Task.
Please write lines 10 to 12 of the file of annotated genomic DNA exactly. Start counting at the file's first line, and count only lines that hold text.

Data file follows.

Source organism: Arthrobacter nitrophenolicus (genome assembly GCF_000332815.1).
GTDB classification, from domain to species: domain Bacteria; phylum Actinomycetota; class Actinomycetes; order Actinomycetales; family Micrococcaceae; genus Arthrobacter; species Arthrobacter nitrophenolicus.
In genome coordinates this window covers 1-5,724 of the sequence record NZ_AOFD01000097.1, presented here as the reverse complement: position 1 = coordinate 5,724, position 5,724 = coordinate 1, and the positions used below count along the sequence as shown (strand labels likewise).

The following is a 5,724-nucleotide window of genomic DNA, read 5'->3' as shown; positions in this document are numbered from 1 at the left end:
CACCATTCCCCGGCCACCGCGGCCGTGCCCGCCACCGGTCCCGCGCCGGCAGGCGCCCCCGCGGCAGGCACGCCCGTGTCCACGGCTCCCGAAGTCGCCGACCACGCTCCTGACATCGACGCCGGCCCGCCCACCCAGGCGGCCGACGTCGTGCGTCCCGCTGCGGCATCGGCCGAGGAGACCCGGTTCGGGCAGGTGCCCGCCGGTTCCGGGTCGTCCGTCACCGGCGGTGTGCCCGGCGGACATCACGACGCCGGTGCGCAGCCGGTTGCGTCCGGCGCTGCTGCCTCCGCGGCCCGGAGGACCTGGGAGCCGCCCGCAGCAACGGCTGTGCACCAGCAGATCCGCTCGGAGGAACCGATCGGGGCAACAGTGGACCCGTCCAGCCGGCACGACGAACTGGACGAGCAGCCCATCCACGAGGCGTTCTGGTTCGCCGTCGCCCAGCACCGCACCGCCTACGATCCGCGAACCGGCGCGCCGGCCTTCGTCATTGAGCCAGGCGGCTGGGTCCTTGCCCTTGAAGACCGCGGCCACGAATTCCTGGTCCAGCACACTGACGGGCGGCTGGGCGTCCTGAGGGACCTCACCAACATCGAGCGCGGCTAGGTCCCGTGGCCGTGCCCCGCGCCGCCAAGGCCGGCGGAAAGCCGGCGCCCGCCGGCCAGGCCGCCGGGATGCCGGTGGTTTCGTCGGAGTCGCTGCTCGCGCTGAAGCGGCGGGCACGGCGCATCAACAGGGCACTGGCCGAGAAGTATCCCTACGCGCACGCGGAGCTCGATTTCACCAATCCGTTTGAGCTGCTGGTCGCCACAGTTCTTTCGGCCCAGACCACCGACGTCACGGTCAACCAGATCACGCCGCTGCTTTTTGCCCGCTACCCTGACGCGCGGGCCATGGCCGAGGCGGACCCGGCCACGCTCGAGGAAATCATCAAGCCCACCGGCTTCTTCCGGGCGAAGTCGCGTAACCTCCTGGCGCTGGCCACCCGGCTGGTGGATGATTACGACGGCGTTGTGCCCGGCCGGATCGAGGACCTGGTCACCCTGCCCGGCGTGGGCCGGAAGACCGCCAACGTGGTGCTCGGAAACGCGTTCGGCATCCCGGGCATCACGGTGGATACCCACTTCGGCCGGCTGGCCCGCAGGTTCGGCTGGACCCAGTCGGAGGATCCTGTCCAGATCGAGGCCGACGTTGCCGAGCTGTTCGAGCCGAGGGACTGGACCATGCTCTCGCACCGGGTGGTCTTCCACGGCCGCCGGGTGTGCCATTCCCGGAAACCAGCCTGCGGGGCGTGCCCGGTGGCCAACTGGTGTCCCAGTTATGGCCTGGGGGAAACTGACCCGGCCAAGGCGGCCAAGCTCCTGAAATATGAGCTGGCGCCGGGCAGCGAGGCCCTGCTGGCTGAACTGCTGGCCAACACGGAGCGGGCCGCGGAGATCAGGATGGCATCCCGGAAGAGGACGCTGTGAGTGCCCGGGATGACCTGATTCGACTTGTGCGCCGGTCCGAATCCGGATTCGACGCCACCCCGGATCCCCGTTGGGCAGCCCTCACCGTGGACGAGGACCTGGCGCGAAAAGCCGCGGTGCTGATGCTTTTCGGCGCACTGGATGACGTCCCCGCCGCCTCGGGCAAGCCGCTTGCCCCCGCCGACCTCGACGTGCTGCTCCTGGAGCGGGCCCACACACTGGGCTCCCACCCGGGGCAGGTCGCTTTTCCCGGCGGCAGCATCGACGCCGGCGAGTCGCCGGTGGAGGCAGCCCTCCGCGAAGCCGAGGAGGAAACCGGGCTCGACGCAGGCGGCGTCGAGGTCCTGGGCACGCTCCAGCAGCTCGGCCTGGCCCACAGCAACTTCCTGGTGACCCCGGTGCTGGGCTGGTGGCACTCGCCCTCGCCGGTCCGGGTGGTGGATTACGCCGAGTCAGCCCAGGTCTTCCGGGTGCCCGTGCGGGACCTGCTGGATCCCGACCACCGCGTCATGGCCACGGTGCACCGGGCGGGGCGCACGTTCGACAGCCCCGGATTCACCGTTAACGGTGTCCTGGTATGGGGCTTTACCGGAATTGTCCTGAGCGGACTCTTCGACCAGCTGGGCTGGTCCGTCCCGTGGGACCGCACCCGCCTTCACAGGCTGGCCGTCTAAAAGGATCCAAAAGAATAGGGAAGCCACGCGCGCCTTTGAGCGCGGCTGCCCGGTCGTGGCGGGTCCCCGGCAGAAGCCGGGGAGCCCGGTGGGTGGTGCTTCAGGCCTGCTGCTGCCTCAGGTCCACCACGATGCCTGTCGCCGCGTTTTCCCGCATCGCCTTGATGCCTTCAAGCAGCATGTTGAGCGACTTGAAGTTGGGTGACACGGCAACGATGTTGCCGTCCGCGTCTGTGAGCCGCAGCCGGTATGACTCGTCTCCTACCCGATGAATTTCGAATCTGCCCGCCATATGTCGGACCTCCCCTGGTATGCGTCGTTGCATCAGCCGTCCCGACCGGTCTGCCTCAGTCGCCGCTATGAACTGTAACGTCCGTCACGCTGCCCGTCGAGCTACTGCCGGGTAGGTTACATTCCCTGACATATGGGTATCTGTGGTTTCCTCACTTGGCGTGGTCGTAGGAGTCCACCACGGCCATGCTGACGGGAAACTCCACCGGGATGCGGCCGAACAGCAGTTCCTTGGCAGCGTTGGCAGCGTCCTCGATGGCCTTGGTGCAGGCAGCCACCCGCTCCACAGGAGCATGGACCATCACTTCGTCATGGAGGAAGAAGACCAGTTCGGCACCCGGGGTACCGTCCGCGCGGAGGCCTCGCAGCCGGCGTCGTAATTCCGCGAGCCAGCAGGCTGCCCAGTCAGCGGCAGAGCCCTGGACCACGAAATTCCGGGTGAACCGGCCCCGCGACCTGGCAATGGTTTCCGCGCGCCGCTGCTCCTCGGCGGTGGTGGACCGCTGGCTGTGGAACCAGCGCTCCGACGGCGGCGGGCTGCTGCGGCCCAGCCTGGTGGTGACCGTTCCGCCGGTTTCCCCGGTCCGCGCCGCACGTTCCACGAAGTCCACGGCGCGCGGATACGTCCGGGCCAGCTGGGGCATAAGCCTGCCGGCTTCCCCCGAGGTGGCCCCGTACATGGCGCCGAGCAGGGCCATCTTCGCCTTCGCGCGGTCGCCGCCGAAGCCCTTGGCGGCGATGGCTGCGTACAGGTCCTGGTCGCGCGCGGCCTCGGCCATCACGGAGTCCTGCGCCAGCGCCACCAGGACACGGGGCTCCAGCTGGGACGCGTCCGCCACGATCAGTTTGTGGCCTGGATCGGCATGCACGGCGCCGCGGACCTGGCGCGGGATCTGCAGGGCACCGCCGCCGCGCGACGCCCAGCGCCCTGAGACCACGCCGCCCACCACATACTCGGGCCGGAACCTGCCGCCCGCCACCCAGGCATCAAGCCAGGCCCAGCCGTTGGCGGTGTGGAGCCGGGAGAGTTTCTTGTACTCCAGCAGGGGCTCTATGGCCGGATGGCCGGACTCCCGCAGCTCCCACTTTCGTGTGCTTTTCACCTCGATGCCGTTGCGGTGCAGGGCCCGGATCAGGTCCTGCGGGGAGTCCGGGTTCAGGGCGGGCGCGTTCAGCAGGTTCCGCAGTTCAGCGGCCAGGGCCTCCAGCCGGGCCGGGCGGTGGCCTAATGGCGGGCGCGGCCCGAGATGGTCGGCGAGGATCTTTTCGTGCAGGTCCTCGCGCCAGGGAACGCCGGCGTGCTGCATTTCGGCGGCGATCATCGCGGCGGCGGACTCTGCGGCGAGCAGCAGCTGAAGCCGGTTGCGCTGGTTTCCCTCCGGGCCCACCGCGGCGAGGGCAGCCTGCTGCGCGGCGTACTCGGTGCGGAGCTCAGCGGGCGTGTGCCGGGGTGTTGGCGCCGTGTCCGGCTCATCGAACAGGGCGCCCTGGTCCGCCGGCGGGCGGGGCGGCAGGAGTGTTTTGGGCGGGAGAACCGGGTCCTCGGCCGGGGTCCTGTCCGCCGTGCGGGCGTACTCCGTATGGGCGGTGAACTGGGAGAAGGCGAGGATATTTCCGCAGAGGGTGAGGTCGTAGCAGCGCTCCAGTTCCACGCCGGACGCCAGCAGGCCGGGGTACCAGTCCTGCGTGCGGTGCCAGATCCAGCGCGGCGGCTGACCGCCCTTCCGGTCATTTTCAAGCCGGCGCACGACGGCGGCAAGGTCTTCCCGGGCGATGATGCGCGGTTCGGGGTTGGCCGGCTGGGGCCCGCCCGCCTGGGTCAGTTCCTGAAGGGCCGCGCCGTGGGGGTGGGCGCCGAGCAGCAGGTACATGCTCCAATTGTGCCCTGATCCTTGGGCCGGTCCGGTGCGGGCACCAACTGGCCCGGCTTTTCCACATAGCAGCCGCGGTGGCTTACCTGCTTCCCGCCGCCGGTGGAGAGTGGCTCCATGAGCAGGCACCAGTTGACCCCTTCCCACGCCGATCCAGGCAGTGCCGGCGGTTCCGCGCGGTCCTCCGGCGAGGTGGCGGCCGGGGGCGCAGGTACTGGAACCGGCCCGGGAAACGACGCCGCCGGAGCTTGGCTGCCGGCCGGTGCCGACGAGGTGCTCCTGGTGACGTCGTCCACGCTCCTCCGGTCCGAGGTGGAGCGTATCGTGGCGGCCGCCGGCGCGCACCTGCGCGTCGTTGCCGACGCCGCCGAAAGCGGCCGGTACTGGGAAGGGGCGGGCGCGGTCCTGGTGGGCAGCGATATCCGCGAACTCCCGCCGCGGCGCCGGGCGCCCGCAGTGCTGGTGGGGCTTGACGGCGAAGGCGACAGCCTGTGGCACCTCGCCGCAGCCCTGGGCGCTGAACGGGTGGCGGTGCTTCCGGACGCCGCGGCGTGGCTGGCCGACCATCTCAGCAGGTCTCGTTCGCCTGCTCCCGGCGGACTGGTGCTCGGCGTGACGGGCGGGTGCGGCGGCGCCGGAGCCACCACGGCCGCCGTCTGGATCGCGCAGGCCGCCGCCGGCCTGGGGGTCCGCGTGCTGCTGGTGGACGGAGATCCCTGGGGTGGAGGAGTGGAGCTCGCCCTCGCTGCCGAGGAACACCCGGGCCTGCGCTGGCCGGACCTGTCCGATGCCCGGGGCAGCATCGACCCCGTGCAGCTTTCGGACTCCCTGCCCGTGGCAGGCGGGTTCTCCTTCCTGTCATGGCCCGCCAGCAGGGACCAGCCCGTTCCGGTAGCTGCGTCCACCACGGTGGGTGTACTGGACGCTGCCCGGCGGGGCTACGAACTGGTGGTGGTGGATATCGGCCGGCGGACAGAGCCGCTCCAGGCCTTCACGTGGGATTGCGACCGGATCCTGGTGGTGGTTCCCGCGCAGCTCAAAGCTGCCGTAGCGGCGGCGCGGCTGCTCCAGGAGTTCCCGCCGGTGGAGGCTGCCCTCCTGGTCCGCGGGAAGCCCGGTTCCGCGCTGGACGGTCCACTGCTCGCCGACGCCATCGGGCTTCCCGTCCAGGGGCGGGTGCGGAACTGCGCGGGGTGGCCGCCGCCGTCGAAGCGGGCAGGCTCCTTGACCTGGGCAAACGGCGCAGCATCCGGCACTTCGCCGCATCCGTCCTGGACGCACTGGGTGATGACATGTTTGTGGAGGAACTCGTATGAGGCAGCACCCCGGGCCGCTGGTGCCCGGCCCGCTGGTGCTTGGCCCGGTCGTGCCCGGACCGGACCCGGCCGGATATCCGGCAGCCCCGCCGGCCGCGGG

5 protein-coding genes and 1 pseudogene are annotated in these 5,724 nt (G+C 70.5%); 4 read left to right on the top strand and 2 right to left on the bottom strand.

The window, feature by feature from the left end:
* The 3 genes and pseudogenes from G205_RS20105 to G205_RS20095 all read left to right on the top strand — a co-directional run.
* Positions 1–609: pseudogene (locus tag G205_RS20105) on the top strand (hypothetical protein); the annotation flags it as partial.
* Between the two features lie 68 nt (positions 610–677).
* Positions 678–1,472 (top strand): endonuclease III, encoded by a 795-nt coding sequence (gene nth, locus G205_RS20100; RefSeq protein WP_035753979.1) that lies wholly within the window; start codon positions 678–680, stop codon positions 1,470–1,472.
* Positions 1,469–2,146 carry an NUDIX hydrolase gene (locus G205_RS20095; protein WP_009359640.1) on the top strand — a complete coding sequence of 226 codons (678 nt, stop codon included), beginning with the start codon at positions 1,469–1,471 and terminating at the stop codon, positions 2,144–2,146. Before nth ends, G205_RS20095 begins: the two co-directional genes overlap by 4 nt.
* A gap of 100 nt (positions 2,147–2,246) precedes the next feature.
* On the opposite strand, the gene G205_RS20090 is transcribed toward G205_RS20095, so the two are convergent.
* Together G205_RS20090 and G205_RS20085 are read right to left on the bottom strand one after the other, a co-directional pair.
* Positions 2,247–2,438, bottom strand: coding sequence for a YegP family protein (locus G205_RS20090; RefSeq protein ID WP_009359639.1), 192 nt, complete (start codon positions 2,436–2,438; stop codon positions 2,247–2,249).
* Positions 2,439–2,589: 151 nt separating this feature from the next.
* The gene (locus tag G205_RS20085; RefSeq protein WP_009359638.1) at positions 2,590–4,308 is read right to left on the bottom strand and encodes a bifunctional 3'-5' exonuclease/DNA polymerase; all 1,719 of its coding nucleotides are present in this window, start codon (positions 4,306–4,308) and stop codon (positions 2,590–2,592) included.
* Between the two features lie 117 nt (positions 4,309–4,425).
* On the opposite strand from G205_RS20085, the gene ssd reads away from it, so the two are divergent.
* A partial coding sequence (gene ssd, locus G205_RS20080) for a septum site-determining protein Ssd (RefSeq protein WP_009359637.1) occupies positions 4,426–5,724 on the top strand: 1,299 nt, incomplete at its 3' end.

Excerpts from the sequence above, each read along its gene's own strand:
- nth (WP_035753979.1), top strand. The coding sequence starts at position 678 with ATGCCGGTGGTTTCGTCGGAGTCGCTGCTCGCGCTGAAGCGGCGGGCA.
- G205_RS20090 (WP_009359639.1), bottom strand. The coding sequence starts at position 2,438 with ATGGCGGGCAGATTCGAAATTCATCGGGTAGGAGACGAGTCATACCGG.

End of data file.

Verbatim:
* Between the two features lie 68 nt (positions 610–677).
* Positions 678–1,472 (top strand): endonuclease III, encoded by a 795-nt coding sequence (gene nth, locus G205_RS20100; RefSeq protein WP_035753979.1) that lies wholly within the window; start codon positions 678–680, stop codon positions 1,470–1,472.
* Positions 1,469–2,146 carry an NUDIX hydrolase gene (locus G205_RS20095; protein WP_009359640.1) on the top strand — a complete coding sequence of 226 codons (678 nt, stop codon included), beginning with the start codon at positions 1,469–1,471 and terminating at the stop codon, positions 2,144–2,146. Before nth ends, G205_RS20095 begins: the two co-directional genes overlap by 4 nt.